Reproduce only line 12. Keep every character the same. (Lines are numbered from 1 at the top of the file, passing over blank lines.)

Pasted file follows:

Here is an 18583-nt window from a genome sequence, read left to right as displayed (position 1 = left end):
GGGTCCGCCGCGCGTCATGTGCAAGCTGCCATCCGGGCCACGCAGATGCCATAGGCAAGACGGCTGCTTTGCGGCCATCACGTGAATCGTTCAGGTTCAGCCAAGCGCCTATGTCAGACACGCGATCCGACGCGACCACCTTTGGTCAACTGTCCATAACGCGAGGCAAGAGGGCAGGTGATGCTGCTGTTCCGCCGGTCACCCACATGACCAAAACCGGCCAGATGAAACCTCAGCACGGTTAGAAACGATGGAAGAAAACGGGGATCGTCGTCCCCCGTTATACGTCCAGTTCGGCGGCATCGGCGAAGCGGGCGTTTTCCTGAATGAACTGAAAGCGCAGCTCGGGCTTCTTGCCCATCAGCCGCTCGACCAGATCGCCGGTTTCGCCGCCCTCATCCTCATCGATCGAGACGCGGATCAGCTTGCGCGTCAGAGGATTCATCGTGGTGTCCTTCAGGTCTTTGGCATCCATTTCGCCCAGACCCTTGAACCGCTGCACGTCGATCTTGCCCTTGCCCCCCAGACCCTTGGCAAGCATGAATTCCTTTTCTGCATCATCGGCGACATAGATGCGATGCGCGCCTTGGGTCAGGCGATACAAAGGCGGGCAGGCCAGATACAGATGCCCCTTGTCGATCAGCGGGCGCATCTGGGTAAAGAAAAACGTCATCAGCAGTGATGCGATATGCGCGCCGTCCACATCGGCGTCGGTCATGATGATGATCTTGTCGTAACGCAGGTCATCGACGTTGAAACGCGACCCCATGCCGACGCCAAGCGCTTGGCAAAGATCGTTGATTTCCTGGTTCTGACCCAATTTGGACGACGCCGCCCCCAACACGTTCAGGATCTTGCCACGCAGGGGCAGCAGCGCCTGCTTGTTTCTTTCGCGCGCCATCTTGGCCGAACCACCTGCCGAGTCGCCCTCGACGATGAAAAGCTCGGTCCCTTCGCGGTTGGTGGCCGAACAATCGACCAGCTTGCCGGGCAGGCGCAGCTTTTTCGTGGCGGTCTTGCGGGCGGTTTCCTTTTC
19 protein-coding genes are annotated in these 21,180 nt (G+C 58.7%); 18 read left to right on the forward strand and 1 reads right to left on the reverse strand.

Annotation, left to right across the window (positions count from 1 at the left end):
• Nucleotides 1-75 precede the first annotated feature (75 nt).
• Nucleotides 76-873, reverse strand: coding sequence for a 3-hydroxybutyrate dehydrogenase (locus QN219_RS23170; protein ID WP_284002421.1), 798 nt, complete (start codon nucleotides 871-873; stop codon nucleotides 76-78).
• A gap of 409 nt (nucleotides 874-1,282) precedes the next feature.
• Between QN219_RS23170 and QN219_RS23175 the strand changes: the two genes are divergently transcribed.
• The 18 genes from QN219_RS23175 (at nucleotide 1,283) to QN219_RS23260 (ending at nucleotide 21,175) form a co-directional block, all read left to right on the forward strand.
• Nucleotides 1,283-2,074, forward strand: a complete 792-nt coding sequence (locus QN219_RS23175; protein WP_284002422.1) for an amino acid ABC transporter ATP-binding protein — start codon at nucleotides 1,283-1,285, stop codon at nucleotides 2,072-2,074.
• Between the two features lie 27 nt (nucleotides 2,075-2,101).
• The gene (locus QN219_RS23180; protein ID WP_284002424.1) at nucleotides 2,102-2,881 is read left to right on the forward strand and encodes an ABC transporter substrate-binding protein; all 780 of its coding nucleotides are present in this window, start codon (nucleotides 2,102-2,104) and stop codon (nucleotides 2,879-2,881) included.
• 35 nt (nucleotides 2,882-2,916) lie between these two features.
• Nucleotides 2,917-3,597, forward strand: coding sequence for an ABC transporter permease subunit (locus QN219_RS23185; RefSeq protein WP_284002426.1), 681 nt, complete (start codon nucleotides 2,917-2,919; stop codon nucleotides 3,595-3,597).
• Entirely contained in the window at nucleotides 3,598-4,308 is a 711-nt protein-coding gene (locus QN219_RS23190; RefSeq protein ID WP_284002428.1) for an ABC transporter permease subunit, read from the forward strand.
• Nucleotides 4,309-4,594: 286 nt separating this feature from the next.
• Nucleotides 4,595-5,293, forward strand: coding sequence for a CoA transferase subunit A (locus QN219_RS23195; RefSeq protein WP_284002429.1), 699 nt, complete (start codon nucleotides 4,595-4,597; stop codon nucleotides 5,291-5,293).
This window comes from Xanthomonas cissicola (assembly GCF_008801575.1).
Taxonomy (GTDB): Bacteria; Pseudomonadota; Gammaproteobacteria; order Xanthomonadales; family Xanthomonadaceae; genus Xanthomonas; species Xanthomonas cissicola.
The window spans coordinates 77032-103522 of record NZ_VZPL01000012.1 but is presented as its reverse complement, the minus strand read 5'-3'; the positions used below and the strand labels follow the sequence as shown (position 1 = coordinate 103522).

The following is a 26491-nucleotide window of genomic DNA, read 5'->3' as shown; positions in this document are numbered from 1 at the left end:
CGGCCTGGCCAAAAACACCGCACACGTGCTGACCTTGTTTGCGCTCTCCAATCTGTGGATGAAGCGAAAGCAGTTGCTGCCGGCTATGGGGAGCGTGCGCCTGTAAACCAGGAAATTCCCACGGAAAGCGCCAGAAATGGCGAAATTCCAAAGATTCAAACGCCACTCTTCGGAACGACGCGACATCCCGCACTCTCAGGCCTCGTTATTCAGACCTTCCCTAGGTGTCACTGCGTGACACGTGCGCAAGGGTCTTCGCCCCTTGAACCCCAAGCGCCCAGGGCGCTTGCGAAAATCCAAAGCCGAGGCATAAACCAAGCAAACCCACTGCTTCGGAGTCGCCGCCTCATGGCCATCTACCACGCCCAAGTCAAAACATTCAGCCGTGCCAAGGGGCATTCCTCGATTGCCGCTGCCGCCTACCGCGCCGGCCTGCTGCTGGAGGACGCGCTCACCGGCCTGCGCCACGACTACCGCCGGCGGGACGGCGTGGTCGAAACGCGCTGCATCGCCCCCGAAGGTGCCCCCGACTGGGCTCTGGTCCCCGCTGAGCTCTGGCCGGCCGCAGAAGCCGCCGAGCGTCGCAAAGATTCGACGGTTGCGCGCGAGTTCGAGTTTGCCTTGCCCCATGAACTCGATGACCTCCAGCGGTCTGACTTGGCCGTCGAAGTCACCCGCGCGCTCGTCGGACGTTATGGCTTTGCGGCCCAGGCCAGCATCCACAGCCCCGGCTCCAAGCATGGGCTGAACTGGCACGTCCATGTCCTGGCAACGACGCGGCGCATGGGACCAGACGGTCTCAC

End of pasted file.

• The gene (locus QN219_RS23180; protein ID WP_284002424.1) at nucleotides 2,102-2,881 is read left to right on the forward strand and encodes an ABC transporter substrate-binding protein; all 780 of its coding nucleotides are present in this window, start codon (nucleotides 2,102-2,104) and stop codon (nucleotides 2,879-2,881) included.